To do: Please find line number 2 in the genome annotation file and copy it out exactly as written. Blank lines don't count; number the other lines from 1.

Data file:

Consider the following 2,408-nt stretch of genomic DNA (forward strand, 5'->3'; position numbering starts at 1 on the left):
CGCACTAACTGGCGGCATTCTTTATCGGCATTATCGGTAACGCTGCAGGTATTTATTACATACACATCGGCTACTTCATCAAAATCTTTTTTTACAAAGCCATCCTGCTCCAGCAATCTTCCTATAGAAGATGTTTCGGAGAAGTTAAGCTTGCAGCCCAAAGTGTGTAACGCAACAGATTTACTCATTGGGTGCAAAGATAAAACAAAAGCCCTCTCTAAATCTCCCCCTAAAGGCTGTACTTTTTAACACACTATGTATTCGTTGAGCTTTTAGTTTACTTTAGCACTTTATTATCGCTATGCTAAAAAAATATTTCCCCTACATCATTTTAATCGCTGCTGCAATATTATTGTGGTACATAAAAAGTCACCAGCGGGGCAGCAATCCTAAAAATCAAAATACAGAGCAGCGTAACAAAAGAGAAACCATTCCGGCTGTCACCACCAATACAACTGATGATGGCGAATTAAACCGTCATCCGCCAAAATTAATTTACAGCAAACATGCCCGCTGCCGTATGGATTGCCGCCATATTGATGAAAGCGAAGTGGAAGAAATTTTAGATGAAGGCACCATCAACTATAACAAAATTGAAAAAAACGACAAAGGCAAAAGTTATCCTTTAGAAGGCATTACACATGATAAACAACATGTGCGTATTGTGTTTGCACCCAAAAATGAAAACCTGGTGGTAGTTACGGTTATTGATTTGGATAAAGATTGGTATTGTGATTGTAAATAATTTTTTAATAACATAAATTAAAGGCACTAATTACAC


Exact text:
CGCACTAACTGGCGGCATTCTTTATCGGCATTATCGGTAACGCTGCAGGTATTTATTACATACACATCGGCTACTTCATCAAAATCTTTTTTTACAAAGCCATCCTGCTCCAGCAATCTTCCTATAGAAGATGTTTCGGAGAAGTTAAGCTTGCAGCCCAAAGTGTGTAACGCAACAGATTTACTCATTGGGTGCAAAGATAAAACAAAAGCCCTCTCTAAATCTCCCCCTAAAGGCTGTACTTTTTAACACACTATGTATTCGTTGAGCTTTTAGTTTACTTTAGCACTTTATTATCGCTATGCTAAAAAAATATTTCCCCTACATCATTTTAATCGCTGCTGCAATATTATTGTGGTACATAAAAAGTCACCAGCGGGGCAGCAATCCTAAAAATCAAAATACAGAGCAGCGTAACAAAAGAGAAACCATTCCGGCTGTCACCACCAATACAACTGATGATGGCGAATTAAACCGTCATCCGCCAAAATTAATTTACAGCAAACATGCCCGCTGCCGTATGGATTGCCGCCATATTGATGAAAGCGAAGTGGAAGAAATTTTAGATGAAGGCACCATCAACTATAACAAAATTGAAAAAAACGACAAAGGCAAAAGTTATCCTTTAGAAGGCATTACACATGATAAACAACATGTGCGTATTGTGTTTGCACCCAAAAATGAAAACCTGGTGGTAGTTACGGTTATTGATTTGGATAAAGATTGGTATTGTGATTGTAAATAATTTTTTAATAACATAAATTAAAGGCACTAATTACAC